Talking RGB & YMCK Like It’s NBD

For this entry, I thought I would talk about a recent conversation I had with a friend of mine who went to school for graphic design! We were going for a drive when I brought up the fact that we had started using Photoshop in this course (though in my case ‘using’ is a far leap from ‘hoping this click makes everything right’.)

As much we have dealt with RGB & CMYK in this course and while we did indeed discuss it in class, I still had a few questions about the main difference. Asking for an answer that was as simply as possible despite the complexity of the difference, he simply said that RGB takes up less data, follows a colour system that works with a lot of electronics and was often a go-to. CMYK on the other hand, offers images a look that is a bit more realistic, a bit more vivid but at the use of a lot of data which as both Williams and my friend pointed out, is why it is mostly used for print. The picture posted helps to represent this.

rgb-and-cmykIn my naivety, before I had learned the data value difference, I asked why web sites and electronic screens did not use CYMK due to its visual superiority to which the reply was “you could, but it would take –a lot- of data to get the image where it was and the change isn’t worth the processing power”.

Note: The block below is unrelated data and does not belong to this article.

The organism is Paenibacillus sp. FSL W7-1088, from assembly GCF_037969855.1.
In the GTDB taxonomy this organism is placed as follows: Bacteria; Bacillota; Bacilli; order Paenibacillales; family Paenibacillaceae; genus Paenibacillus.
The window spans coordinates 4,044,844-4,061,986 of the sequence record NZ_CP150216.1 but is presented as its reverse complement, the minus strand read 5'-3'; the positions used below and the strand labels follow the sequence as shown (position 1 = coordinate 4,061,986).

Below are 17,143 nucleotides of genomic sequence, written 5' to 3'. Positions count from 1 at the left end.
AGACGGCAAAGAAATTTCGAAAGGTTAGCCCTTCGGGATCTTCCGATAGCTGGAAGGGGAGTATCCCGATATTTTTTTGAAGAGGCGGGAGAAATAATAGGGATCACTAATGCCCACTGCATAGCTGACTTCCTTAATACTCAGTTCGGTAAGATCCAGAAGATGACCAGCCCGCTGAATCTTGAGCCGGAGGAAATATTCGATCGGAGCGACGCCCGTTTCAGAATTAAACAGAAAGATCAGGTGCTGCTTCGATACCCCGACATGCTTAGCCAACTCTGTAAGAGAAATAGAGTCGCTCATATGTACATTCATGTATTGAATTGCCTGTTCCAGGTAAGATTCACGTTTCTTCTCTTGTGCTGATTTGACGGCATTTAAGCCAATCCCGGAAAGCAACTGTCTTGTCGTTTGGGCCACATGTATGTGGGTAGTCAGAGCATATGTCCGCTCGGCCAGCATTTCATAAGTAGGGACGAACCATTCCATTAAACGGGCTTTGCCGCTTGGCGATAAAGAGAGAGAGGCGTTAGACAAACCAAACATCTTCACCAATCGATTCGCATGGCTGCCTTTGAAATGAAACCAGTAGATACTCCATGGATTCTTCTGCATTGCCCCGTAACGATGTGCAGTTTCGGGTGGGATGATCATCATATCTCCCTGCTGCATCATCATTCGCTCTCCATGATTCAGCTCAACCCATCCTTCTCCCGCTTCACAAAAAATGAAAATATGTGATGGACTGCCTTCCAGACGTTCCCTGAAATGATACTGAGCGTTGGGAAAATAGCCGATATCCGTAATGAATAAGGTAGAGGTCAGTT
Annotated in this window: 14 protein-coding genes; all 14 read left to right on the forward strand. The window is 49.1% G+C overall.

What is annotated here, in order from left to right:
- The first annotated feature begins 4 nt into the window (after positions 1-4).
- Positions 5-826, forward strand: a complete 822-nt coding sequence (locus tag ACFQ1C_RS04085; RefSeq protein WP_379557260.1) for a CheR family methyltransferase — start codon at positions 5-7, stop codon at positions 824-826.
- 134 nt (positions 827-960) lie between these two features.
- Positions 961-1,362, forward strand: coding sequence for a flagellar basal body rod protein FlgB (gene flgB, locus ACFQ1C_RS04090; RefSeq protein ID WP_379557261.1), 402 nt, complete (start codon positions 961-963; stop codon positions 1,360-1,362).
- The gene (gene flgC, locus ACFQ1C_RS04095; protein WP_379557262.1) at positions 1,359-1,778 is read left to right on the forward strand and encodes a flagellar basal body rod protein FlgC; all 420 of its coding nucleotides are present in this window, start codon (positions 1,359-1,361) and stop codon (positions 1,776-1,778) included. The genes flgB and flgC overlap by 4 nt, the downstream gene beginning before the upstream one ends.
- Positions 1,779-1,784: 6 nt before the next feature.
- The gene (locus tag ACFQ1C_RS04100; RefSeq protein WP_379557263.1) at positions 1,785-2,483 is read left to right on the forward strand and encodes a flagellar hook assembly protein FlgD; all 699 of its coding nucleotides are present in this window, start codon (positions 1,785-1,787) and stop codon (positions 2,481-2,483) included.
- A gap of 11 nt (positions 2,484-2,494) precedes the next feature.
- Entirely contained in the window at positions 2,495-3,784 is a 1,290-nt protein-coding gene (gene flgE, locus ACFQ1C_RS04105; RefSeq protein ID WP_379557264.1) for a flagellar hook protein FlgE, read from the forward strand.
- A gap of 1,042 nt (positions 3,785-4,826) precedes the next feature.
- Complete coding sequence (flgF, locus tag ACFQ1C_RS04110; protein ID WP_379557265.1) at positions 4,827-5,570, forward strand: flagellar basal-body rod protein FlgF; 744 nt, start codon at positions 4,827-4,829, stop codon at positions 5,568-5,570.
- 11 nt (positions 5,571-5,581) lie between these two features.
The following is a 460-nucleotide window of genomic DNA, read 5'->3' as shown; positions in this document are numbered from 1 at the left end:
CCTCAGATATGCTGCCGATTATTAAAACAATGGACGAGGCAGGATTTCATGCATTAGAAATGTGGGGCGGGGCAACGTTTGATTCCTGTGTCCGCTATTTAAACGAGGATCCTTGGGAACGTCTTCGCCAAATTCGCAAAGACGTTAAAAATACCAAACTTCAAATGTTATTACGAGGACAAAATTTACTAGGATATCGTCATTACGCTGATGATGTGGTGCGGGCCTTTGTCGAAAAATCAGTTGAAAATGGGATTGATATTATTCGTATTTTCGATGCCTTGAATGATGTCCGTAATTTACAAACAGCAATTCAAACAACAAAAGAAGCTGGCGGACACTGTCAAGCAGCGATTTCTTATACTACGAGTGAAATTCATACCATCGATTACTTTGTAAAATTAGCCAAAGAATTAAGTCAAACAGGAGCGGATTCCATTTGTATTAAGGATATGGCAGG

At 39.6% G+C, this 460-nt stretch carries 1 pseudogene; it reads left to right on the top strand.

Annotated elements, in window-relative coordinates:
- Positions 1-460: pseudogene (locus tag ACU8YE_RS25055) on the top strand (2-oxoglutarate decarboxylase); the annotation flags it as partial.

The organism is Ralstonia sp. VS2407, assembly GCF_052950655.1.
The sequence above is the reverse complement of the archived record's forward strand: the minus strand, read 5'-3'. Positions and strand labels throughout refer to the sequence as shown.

Though, as my friend pointed out, there was the addition of yellow to the RGB colour system in a new television thanks to SHARP with their AQUOS television and ‘Quattron’ technology (George Takei commercial included). This is something of a jump ahead as far as colour is concerned, though not much has been told of its other applications and there are those who say the difference is rather minimal as most channels use RGB and the colour is only added through video processing.

In the end, the Williams did a good job summarizing the systems with the following:
‘Use CYMK for projects that are to be printed.
Use RGB for anything that will be viewed on a screen.’

Technology is still advancing rather rapidly forward however, so it is anyone’s guess as to how long we will keep the RGB system as processing power increases and the issue of screen colour diminishes. Who knows? It will be interesting to see how this all goes as we advance away from flat-screen viewing and start to go into holographics.

– Stephen A


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